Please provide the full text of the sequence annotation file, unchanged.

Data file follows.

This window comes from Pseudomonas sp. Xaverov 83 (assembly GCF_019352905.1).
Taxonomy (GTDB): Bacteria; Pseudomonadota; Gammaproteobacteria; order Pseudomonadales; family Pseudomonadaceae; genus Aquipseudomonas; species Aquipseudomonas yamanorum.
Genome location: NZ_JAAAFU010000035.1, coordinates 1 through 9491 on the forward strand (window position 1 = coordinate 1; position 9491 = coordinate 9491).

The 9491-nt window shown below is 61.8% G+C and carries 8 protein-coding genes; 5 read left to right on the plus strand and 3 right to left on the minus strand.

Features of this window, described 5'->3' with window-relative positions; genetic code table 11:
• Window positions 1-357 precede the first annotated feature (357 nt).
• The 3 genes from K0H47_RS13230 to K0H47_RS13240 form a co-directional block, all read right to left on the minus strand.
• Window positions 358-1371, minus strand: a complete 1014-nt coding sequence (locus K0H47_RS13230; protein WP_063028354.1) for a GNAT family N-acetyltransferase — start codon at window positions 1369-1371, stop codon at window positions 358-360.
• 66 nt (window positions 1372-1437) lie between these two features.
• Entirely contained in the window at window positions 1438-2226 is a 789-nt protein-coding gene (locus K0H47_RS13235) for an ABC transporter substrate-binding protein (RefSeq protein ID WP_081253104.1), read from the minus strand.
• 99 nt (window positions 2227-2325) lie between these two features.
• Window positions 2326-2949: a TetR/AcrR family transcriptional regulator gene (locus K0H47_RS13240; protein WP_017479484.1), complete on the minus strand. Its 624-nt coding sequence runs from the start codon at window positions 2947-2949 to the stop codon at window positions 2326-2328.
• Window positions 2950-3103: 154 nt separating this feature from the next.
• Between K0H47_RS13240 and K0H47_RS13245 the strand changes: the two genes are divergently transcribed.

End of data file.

This window comes from Pseudomonas sp. Xaverov 83 (assembly GCF_019352905.1).
Taxonomy (GTDB): Bacteria; Pseudomonadota; Gammaproteobacteria; order Pseudomonadales; family Pseudomonadaceae; genus Aquipseudomonas; species Aquipseudomonas yamanorum.
Genome location: NZ_JAAAFU010000035.1, coordinates 1 through 9491 on the forward strand (window position 1 = coordinate 1; position 9491 = coordinate 9491).

The 9491-nt window shown below is 61.8% G+C and carries 8 protein-coding genes; 5 read left to right on the plus strand and 3 right to left on the minus strand.

Features of this window, described 5'->3' with window-relative positions; genetic code table 11:
• Window positions 1-357 precede the first annotated feature (357 nt).
• The 3 genes from K0H47_RS13230 to K0H47_RS13240 form a co-directional block, all read right to left on the minus strand.
• Window positions 358-1371, minus strand: a complete 1014-nt coding sequence (locus K0H47_RS13230; protein WP_063028354.1) for a GNAT family N-acetyltransferase — start codon at window positions 1369-1371, stop codon at window positions 358-360.
• 66 nt (window positions 1372-1437) lie between these two features.
• Entirely contained in the window at window positions 1438-2226 is a 789-nt protein-coding gene (locus K0H47_RS13235) for an ABC transporter substrate-binding protein (RefSeq protein ID WP_081253104.1), read from the minus strand.
• 99 nt (window positions 2227-2325) lie between these two features.
• Window positions 2326-2949: a TetR/AcrR family transcriptional regulator gene (locus K0H47_RS13240; protein WP_017479484.1), complete on the minus strand. Its 624-nt coding sequence runs from the start codon at window positions 2947-2949 to the stop codon at window positions 2326-2328.
• Window positions 2950-3103: 154 nt separating this feature from the next.
• Between K0H47_RS13240 and K0H47_RS13245 the strand changes: the two genes are divergently transcribed.